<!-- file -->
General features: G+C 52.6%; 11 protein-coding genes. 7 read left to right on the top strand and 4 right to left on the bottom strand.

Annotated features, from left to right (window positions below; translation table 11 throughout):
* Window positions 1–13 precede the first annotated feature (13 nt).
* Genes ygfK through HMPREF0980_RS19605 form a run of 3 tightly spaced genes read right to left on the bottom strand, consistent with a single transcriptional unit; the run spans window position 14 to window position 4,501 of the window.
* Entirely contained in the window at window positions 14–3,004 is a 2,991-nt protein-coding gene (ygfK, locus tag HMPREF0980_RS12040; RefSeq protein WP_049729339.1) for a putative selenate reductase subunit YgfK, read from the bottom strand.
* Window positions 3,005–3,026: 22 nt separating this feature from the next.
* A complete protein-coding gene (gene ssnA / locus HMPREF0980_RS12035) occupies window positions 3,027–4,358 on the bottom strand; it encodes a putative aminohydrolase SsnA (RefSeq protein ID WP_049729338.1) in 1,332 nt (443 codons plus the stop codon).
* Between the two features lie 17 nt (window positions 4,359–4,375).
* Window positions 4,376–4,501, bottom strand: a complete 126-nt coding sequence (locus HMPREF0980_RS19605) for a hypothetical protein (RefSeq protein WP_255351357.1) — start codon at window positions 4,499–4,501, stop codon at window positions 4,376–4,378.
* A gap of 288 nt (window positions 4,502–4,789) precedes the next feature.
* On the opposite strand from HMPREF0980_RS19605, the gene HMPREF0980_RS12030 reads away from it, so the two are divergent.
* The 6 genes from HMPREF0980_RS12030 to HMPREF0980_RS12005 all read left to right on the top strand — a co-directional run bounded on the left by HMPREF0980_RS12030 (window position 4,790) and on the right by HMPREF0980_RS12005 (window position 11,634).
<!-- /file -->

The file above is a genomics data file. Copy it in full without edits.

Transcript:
General features: G+C 52.6%; 11 protein-coding genes. 7 read left to right on the top strand and 4 right to left on the bottom strand.

Annotated features, from left to right (window positions below; translation table 11 throughout):
* Window positions 1–13 precede the first annotated feature (13 nt).
* Genes ygfK through HMPREF0980_RS19605 form a run of 3 tightly spaced genes read right to left on the bottom strand, consistent with a single transcriptional unit; the run spans window position 14 to window position 4,501 of the window.
* Entirely contained in the window at window positions 14–3,004 is a 2,991-nt protein-coding gene (ygfK, locus tag HMPREF0980_RS12040; RefSeq protein WP_049729339.1) for a putative selenate reductase subunit YgfK, read from the bottom strand.
* Window positions 3,005–3,026: 22 nt separating this feature from the next.
* A complete protein-coding gene (gene ssnA / locus HMPREF0980_RS12035) occupies window positions 3,027–4,358 on the bottom strand; it encodes a putative aminohydrolase SsnA (RefSeq protein ID WP_049729338.1) in 1,332 nt (443 codons plus the stop codon).
* Between the two features lie 17 nt (window positions 4,359–4,375).
* Window positions 4,376–4,501, bottom strand: a complete 126-nt coding sequence (locus HMPREF0980_RS19605) for a hypothetical protein (RefSeq protein WP_255351357.1) — start codon at window positions 4,499–4,501, stop codon at window positions 4,376–4,378.
* A gap of 288 nt (window positions 4,502–4,789) precedes the next feature.
* On the opposite strand from HMPREF0980_RS19605, the gene HMPREF0980_RS12030 reads away from it, so the two are divergent.
* The 6 genes from HMPREF0980_RS12030 to HMPREF0980_RS12005 all read left to right on the top strand — a co-directional run bounded on the left by HMPREF0980_RS12030 (window position 4,790) and on the right by HMPREF0980_RS12005 (window position 11,634).